Manuel Noriega Suing Makers Of ‘Call Of Duty’

Manuel Noriega

Former Panamanian dictator Manuel Noriega is suing the creators of Call Of Duty for using his likeness in their video game:

Manuel Noriega, the former Panamanian dictator, has filed a lawsuit against Activision Blizzard Inc., the video game company behind the popular “Call of Duty: Black Ops II” game, for depicting him as a “kidnapper, murderer and enemy of the state.”

Noriega, 80, filed the lawsuit Tuesday in Los Angeles County Superior Court via his attorney, and is seeking lost profits as well as damages. In the lawsuit, he claims the company included the character “to heighten realism in its game,” which in turn led “directly into heightened sales.”

The game, released in 2012, has a character that bears Noriega’s name and resembles the former Panamanian strongman. The character assists the CIA in capturing a Nicaraguan terrorist but later betrays the agency.

In reality, Noriega’s connections with the CIA go back to the 1950s. He was eventually recruited by the agency and was on their payroll until 1988. But the U.S. grew increasingly concerned with Noriega’s use of violence against his foes and Panamanian citizens during the late 1980s. In 1989, the U.S. invaded Panama, ousted Noriega from power, and imprisoned him in the U.S. on drug trafficking charges.

In the U.S., individuals enjoy the “right to publicity,” which gives them complete control over how their images can be used for commercial purposes. However, it is unclear if that right also extends to Noreiga.

His claim rests on shaky ground since he isn’t a U.S. citizen or resident, an attorney told BBC News, meaning his legal standing to bring the case against the game maker is questionable.

After being deposed, Noriega was tried in the United States and convicted on multiple counts involving drug trafickking, money laundering, and other charges. He was convicted on all charges and sentenced to 30 years in Federal prison, which was later reduced for good behavior. After finishing his sentence in the United States, Noriega was extradited to France to face trial on money laundering charges, of which he was convicted. Upon convicting in France, he was extradited to Panama where he has been serving time in a Panamanian prison on murder and war crimes charges since 2011.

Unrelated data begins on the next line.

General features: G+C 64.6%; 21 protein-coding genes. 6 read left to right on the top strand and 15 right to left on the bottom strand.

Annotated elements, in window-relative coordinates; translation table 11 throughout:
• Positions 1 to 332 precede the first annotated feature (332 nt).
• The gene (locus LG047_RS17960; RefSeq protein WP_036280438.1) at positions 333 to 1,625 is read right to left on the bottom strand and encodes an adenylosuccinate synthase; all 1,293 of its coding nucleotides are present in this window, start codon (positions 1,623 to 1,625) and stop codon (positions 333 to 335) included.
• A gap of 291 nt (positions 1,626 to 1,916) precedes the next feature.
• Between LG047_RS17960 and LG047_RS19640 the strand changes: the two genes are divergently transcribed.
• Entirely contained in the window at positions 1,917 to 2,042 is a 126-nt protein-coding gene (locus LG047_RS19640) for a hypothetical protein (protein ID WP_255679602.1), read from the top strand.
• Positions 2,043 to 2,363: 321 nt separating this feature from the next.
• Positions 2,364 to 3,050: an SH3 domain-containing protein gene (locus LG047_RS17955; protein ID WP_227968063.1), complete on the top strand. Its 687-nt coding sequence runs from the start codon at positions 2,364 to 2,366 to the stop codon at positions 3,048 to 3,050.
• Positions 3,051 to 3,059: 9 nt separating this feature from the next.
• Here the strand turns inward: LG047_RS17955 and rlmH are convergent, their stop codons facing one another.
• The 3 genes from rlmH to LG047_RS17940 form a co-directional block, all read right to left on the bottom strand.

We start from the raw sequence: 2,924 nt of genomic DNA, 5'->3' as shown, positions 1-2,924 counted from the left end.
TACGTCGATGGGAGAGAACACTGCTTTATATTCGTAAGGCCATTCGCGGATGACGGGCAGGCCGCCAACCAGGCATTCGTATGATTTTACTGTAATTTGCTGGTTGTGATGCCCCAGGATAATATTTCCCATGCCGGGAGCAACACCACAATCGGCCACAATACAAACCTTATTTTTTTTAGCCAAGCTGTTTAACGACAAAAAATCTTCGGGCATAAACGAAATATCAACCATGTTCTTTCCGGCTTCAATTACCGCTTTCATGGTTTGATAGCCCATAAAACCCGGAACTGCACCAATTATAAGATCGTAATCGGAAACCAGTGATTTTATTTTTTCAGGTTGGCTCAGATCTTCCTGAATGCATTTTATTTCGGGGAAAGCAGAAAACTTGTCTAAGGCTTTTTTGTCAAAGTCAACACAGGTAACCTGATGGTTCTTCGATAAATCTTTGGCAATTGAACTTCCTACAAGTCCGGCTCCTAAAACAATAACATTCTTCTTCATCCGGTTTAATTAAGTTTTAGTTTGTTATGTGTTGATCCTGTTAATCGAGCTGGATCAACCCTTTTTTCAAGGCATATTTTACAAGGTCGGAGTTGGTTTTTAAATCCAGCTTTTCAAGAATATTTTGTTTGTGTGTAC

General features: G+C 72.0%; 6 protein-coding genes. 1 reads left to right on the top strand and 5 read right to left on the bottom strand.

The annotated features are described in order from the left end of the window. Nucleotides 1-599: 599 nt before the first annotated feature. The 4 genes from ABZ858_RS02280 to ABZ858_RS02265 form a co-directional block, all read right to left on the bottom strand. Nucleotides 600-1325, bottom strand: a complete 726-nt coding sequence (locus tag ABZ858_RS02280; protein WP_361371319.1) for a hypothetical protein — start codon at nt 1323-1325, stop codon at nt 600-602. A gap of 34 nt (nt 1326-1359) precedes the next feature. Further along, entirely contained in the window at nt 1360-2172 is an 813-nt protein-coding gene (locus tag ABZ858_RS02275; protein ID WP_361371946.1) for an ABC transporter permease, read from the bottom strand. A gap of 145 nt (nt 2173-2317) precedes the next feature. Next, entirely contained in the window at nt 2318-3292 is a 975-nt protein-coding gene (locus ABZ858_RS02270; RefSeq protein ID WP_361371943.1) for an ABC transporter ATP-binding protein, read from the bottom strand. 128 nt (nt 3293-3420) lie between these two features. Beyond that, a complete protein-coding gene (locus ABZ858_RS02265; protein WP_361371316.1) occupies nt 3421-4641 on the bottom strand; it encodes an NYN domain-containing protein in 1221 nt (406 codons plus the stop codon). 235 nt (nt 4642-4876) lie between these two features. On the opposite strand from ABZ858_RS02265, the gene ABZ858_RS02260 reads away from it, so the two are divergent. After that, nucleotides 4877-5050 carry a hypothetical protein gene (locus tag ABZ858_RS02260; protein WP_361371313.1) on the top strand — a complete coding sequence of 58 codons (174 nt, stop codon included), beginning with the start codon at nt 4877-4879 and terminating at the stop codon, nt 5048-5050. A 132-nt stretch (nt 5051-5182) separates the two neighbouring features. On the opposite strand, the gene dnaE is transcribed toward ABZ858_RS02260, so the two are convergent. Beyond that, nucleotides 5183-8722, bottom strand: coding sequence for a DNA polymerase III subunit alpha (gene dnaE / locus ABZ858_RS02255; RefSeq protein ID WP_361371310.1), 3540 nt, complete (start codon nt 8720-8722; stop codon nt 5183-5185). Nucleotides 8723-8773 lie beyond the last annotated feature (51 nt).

I can’t really comment on the merits of his legal claims here or their chances of success. However, I will say that until I heard this news last night, I had no idea that Manuel Noriega was even still alive.

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Doug Mataconis
About Doug Mataconis
Doug Mataconis held a B.A. in Political Science from Rutgers University and J.D. from George Mason University School of Law. He joined the staff of OTB in May 2010 and contributed a staggering 16,483 posts before his retirement in January 2020. He passed far too young in July 2021.


  1. CSK says:

    I thought he was dead, too.

  2. John Peabody says:

    Dang, a headline name from 1989- when Bush the Elderearsed the ‘wimp factor by invading a country with multiple US bases.

    Oh, if only we had blogs back then!

  3. An interesting case, the first thing I thought was the successful suit brought by former college football players against Electronic Arts for the use of their likeness (but no names) in their NCAA Football series.

    A lot of video games (along with other works of fiction) use the standard “all person fictitious disclaimer” and make up names for the characters.

  4. al-Ameda says:

    Did Speaker Boehner put him up to this?

  5. CSK says:

    I’m interested in the “damages” aspect of this. Does he feel as if his reputation has been hurt? At least one court has ruled that some people’s reputations are already so rancid that nothing anyone says or writes about them is slanderous or libelous. I refer to Leonard “The Quahog” Paradiso.

  6. Franklin says:

    I think a good simple party game would be to quiz guests on a list of formerly famous people as to whether they were currently alive or dead.

  7. gVOR08 says:

    Noriega may be a foreigner, a drug dealer, and a turncoat; but apparently he understands the American Way – sue ’em.

  8. CSK says:


    You could call it “The Dorothy Parker Game,” because when Parker was informed that Calvin Coolidge had died, she reportedly said “How could they tell?”

  9. grumpy realist says:

    Yeah, my brain was throwing up: “Noriega Who? Oh yeah, that guy. Didn’t he die fifteen years ago?”

  10. CB says:

    I remember getting to the part of the game where Noriega shows up and saying out loud, “WTF, they can do that?”. Weird

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